Buyers opt for short sales when their desire to buy the home outweighs the drawbacks of lengthy negotiating and waiting periods. In a short sale, the mortgage lender agrees to accept sale proceeds that fall short of paying off the loan balance. Lenders may withhold short sale approval for various reasons. The actions you and the seller take thereafter usually determine whether the short sale can happen.
Always contingent upon lender approval, a short sale can't happen unless the lender agrees to release the mortgage lien in exchange for a specified amount of net proceeds. Lenders use various formulas and guidelines to determine whether a short sale is in their best financial interests. A short sale is in the lender's best interest if the legal process of foreclosure proves more expensive and rigorous than allowing the seller to stay in the property and sell the home on his own. The effects of foreclosure on a seller's credit are usually more harsh than a short sale.
Lenders typically reject a short sale when they can reasonably expect the seller to repay the debt. They typically offer loan modification, forbearance or deferment options to sellers that can afford to pay back the loan to some degree. They can also refuse short sales outright, forcing sellers with the means to repay to keep making payments or go to foreclosure. Lenders usually deny short sales if the loan is current or the seller fails to prove a financial hardship. A seller facing imminent default due to an impending loss of income or increased expenses may be allowed to short sale, even though his loan is current.
The lender may counter your offer, making short sale approval conditional upon you accepting new terms. Sale price, costs and the sale date are common terms that lenders counter. The lender may counter-offer with a higher price if the home's appraised value indicates it's worth more than you offered. Lenders need to net a minimum amount to make a short sale deal work, so they often counter, or eliminate, costs that hurt its bottom line, such as closing cost credits, home warranties or other seller-paid concessions. Because sellers of short sales don't have money to contribute to the deal, the lender pays for everything out of the sale proceeds.
By accepting the terms of a counter offer, you tell the lender you're willing to do what it takes to buy the home, and it's usually able to approve the deal. By countering a lender's counter offer, you reopen negotiations, and the deal can go several ways. The lender may outright reject it, counter you again or approve your new terms. If the lender can't make a deal with you, it may allow the seller to continue marketing the home and consider a new buyer's offer. In worst-case scenarios, the seller can't get a better offer, and the lender proceeds with foreclosure to recoup its losses. When a short sale fails, some lenders may allow a seller to avoid foreclosure by signing the home over with a deed-in-lieu of foreclosure.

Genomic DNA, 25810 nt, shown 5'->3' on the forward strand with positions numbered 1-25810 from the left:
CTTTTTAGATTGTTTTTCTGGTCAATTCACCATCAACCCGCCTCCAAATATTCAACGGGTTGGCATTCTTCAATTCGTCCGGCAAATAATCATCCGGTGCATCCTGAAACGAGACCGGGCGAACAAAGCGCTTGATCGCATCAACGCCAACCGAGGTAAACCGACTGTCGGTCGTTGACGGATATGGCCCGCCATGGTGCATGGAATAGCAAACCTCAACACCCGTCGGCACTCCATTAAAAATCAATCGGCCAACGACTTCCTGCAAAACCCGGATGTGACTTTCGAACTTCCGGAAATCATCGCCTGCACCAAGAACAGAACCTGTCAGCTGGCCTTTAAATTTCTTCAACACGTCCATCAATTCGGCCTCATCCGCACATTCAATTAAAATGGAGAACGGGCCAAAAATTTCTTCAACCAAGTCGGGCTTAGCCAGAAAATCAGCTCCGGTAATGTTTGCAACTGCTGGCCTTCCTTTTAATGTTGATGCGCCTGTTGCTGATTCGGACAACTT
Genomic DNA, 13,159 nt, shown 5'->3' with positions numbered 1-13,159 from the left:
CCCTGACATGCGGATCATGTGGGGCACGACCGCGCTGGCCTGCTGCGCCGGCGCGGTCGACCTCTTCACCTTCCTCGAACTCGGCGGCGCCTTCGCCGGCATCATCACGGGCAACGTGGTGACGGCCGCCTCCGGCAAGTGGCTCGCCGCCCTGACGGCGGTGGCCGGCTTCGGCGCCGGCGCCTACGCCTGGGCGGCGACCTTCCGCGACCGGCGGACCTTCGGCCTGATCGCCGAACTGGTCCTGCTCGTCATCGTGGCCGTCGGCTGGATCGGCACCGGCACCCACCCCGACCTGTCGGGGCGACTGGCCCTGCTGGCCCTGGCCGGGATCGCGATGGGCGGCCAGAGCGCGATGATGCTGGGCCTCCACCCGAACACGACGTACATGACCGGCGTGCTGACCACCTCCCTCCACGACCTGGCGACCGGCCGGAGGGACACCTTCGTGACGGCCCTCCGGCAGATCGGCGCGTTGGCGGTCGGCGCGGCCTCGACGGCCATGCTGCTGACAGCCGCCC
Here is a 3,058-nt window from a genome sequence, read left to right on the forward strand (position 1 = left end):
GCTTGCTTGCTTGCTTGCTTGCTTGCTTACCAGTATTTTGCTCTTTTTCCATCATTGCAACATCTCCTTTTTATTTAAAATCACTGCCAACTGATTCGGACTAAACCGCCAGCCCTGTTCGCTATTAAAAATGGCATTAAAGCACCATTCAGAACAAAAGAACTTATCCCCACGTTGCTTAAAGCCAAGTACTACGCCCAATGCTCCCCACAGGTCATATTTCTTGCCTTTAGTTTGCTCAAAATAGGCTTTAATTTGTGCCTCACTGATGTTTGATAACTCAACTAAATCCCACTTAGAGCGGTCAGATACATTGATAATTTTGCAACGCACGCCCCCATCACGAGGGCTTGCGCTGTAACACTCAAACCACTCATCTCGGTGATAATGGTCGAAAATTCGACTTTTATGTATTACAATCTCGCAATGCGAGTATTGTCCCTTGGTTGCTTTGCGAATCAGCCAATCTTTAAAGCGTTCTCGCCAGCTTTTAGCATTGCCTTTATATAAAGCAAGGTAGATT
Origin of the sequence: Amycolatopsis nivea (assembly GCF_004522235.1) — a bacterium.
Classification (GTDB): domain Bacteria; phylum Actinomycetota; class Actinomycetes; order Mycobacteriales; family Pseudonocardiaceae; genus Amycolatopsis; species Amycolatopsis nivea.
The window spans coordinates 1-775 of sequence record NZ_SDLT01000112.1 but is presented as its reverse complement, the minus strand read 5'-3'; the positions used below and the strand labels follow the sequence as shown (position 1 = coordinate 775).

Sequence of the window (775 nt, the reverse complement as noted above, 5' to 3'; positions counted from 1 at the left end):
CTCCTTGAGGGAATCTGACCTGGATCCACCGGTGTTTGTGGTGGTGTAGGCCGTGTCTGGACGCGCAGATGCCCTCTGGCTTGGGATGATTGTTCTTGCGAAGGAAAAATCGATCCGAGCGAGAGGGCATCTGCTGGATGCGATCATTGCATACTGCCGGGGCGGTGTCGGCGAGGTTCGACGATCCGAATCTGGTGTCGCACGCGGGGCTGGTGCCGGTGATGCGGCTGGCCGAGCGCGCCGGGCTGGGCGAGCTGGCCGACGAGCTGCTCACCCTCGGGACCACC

- MSN: The Short Sale Buying Guide for Today's Market
- Freddie Mac: Buying a Short Sale Property
- Boston.com: Wary Lenders Denying Short Sales
- National Association of Realtors. "Short Sales & Foreclosures." Accessed July 6, 2020.
- National Association of Realtors. "The Short Sale Workflow." Accessed July 6, 2020.
- Federal Trade Commission. "Getting a Mortgage after a Short Sale." Accessed July 7, 2020.
- IRS. "Real Estate Property Foreclosure and Cancellation of Debt Audit Technique Guide," Page 2. Accessed July 7, 2020.
- National Association of Realtors. "Short Sale Relief on the Horizon?" Accessed July 7, 2020.
Karina C. Hernandez is a real estate agent in San Diego. She has covered housing and personal finance topics for multiple internet channels over the past 10 years. Karina has a B.A. in English from UCLA and has written for eHow, sfGate, the nest, Quicken, TurboTax, RE/Max, Zacks and Opposing Views.